Re: Sockets in C++?

"James Kanze" <>
Fri, 13 Apr 2007 12:21:37 CST
On Apr 13, 12:46 am, Sebastian Redl <>

On Thu, 12 Apr 2007, James Kanze wrote:

If the callbacks are based on a threading model; i.e. the event
control runs in its own thread, then you have to take into
account the fact that the user's callback may be (and probably
will be) called from a thread the user doesn't even know about,

Not in asio. It guarantees that callbacks will only be called on threads
explicitly given to the event manager (the io_service in asio terms) via
its run() method.

In other words, the problem has been recognized and addressed.
That's very good.

and you have to provide a mechanism for the user to stop the
thread (which he doesn't know about) in order to ensure clean

Not really. You only need to provide a way to signal the event
manager to stop.

And it takes care of the threads, transparently?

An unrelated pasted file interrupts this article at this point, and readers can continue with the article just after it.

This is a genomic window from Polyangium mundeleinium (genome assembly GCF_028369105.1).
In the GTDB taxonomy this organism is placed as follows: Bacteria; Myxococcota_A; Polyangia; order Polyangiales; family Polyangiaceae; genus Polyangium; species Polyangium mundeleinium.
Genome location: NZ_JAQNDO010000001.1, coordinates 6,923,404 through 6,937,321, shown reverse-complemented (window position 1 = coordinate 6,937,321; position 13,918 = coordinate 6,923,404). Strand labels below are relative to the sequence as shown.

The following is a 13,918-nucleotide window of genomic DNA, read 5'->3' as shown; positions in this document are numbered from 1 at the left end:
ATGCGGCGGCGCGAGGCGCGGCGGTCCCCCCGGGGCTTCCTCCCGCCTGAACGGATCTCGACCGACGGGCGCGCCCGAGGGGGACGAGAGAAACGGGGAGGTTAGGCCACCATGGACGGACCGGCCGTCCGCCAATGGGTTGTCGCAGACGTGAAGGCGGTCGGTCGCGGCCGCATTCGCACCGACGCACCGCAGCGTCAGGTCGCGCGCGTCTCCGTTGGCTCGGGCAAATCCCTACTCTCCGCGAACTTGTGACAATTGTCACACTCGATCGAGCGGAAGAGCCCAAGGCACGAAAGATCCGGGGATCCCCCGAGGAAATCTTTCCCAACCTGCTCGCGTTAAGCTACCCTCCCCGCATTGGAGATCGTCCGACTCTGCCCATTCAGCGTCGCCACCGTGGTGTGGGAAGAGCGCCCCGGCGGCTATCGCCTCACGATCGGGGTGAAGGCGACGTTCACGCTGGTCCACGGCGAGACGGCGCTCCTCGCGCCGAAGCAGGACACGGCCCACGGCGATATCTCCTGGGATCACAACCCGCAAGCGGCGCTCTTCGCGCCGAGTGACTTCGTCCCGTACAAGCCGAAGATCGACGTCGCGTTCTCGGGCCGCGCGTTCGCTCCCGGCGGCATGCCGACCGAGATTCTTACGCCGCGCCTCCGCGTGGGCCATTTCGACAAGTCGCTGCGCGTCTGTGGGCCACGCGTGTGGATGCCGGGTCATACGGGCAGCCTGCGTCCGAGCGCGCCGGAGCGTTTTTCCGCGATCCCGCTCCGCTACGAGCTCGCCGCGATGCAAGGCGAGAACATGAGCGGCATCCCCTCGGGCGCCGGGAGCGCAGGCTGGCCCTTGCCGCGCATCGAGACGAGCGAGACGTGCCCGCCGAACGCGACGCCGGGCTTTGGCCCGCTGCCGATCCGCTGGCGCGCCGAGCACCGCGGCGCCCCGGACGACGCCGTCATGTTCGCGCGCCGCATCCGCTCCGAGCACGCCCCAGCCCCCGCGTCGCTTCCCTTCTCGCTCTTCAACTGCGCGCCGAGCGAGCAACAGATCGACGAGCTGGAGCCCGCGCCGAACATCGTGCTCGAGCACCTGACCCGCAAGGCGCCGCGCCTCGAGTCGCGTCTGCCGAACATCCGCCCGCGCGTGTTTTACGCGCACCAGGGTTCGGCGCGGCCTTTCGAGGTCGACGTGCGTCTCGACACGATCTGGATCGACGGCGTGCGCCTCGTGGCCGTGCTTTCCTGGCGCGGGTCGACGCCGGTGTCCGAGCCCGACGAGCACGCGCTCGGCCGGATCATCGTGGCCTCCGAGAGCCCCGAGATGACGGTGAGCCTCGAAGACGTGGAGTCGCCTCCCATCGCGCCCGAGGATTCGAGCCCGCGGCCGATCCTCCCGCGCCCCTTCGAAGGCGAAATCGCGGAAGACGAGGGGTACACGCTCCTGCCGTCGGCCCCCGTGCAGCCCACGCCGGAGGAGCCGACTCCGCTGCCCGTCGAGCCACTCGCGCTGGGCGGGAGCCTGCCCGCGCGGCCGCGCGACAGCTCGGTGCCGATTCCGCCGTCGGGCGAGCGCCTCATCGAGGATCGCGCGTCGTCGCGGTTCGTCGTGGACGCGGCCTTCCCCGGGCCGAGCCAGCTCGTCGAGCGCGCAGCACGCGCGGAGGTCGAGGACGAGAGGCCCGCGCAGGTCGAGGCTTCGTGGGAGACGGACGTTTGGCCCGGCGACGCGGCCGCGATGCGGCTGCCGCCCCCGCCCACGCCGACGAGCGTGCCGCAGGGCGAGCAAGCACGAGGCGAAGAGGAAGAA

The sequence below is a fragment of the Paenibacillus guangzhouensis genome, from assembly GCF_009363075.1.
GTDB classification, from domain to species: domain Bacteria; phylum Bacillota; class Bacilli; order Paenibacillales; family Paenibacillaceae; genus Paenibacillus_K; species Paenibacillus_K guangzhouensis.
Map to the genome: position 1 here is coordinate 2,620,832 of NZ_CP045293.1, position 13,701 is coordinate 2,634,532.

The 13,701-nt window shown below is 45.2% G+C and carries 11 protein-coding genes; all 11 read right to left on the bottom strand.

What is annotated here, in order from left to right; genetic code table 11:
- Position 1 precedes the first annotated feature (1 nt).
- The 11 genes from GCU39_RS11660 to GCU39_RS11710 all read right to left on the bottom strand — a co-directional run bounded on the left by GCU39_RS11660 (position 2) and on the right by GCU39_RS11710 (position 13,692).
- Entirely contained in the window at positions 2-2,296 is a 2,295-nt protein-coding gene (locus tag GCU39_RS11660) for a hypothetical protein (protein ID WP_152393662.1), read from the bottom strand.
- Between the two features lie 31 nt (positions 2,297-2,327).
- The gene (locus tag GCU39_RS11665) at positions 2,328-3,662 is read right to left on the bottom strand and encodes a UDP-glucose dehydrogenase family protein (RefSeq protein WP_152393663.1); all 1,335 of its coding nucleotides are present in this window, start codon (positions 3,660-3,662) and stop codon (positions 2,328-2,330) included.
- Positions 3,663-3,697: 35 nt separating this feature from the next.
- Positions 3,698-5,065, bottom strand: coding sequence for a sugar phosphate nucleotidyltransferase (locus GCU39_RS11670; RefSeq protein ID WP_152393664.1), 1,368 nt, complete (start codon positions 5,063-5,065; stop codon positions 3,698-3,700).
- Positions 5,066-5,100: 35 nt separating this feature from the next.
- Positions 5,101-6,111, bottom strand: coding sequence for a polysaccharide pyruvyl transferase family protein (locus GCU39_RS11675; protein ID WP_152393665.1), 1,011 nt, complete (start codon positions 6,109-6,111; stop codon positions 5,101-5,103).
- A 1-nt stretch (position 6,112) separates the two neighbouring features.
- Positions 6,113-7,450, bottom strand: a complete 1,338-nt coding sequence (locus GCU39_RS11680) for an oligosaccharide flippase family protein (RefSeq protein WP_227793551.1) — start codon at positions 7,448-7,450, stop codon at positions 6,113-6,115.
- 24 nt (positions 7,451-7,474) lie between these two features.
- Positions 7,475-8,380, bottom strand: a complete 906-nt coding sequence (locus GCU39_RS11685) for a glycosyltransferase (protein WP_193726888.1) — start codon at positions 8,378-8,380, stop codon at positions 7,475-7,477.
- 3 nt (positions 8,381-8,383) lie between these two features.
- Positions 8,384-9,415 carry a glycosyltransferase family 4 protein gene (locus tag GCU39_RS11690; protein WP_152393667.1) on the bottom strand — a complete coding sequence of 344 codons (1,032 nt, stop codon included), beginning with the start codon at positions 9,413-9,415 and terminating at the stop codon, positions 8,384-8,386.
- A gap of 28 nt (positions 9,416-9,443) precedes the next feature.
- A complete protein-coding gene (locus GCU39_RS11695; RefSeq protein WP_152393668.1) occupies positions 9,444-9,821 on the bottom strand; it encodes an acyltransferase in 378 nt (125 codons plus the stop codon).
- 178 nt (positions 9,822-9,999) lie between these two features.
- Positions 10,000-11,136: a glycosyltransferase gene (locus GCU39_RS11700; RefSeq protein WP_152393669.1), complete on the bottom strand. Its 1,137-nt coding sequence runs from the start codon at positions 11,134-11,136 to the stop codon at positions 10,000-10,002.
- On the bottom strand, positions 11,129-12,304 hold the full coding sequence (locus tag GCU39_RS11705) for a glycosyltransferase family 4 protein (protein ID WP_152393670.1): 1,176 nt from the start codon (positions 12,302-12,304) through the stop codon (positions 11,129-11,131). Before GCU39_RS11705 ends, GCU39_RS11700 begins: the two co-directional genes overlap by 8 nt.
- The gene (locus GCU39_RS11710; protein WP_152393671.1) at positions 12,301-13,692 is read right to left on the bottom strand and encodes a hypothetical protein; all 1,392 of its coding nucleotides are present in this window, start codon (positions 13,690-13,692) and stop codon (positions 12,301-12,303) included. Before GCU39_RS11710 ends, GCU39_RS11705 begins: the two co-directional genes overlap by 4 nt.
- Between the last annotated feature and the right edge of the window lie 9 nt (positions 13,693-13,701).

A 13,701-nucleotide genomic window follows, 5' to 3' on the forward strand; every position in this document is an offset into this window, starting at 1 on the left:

Asio does that automatically when no work is left (which should be the
normal way of shutting down for such systems) or by calling the
interrupt() method.

Just curious, but "no work left" means what? My vision of this
(perhaps mistaken) is that of a server, which is up 100% of the
time, waiting for connections.

So the remaining complaint is that you need to give the event manager a
thread in the first place, one that can't do other things (like go into a
native Win32 event loop).

This means, for example, that I can't use asio in a single
threaded application? (Unless an application needs to be
multithreaded, I prefer to keep it single threaded.)


Bottom line: if asio had a non-blocking run() that just executes
immediately available work and returns, I think everyone ought to be
Even though personally I don't think a polling approach would be terribly

It depends. It would work if you had some way of waking up the
main loop when there was an incoming event to be treated.

The problem with standardizing sockets, as I see it, is that
there are two incompatible approaches, and both have their
advantages. From what you've just said, I think that asio
adopts one approach, which is fine, as long as the other
approach (single thread, with main process loop) is available as

James Kanze (GABI Software)
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